The restoration project will focus on all five areas of Historic Mission Control, with the goal of accurately portraying how the area looked the moment the moon landing took place on July 20, 1969. Even more specifically, that look will portray the exact moment that the team of controllers, after achieving the impossible, put out their celebratory cigars and headed home for a much-needed night’s sleep.
CONSOLES AND OTHER DETAILS
Restoration will return Historic Mission Control to its authentic appearance in July 1969. To do so, a number of changes to the configuration of the consoles will take place. When the room served as mission control for the Space Shuttle Program during the 1980s, consoles were reconfigured and technology was upgraded. The project will restore each of the consoles to the Apollo era, specifically to mimic their Apollo 15 operational configuration.
Console arrays (such as panels, switches, indicators and monitors) also will be configured to their Apollo 15 locations, which represents the apex of technological achievement of the Apollo missions. Consoles will be shipped to the Cosmosphere in Hutchinson, Kansas, where experts in the SpaceWorks division will restore and reanimate each console. SpaceWorks has restored numerous flown space artifacts around the globe, including artifacts currently in the Smithsonian’s National Air and Space Museum. They will install appropriate buttons and sequences and light the monochromatic displays on the CRT (cathode ray tube) monitors.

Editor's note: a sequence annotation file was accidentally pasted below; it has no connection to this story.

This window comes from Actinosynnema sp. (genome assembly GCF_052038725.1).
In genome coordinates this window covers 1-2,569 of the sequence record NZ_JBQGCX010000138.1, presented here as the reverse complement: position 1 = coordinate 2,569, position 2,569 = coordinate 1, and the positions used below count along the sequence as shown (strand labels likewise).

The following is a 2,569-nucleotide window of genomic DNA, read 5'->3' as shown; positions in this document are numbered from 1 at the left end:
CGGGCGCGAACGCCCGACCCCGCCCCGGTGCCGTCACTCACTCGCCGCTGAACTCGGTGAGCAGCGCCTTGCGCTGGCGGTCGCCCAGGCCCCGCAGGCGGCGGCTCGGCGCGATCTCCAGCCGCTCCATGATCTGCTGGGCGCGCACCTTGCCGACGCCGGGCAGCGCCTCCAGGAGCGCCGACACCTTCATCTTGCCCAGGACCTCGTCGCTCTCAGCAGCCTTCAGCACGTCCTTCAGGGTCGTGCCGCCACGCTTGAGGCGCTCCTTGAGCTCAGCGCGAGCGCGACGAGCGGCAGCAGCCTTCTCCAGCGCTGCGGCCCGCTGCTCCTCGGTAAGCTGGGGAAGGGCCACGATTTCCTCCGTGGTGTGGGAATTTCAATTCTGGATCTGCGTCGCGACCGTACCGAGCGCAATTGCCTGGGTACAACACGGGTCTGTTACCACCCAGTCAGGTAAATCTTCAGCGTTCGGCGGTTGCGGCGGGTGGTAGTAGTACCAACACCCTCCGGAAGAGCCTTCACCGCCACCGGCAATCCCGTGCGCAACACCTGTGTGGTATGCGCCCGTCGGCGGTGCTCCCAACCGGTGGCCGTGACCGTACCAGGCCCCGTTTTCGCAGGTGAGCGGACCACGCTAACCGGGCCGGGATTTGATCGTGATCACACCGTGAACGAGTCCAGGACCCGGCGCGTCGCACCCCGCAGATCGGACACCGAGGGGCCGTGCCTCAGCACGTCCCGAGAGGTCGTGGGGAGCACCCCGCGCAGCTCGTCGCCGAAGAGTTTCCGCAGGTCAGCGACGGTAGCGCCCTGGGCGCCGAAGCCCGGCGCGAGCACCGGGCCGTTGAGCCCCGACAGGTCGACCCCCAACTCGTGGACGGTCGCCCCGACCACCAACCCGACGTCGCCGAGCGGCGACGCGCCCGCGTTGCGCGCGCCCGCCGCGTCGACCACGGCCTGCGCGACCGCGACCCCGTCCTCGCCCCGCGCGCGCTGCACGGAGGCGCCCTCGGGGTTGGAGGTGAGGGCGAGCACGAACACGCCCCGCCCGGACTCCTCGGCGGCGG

The reanimation of the consoles is a key component of bringing MOCR2 “back to life” for future visitors. In addition, the large group displays on the west wall of the MOCR2 will be reactivated using appropriate projection technology to recreate Apollo-era use of the screens. Lighting will be replaced in the room with dimmable LED lights, recreating the lighting settings that maximized control operations during Apollo missions. This will avoid future damage to historic furnishings from long-term exposure to unfiltered UV radiation. Even the historic “blue” overtone from the world map screen will be recreated.
Other important details include restoring and replacing the historic furnishings specific to the Apollo era. Extensive research, including interviews with Apollo flight controllers in the MOCR2, will confirm the activities that took place at each console and discover what types of personal items would be found on each console. We will replicate everything such as ash trays, binders, pencils, headsets and coffee cups.